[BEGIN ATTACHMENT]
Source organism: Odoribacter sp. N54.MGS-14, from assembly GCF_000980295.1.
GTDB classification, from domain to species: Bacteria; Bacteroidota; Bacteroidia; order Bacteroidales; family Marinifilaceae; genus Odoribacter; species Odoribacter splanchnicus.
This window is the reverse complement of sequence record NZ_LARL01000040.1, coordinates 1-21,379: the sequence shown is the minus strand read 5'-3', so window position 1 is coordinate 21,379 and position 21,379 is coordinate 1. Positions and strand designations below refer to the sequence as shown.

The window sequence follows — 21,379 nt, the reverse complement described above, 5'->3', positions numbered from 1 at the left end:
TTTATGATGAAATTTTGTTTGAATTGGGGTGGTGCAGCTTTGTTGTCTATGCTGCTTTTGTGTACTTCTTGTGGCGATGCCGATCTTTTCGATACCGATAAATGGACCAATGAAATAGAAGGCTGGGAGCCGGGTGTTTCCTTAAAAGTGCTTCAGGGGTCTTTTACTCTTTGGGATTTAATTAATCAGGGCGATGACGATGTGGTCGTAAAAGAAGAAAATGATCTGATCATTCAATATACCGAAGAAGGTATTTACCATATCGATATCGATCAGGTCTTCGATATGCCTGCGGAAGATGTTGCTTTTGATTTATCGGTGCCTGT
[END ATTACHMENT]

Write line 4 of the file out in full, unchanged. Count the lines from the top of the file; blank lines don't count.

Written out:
The window sequence follows — 21,379 nt, the reverse complement described above, 5'->3', positions numbered from 1 at the left end: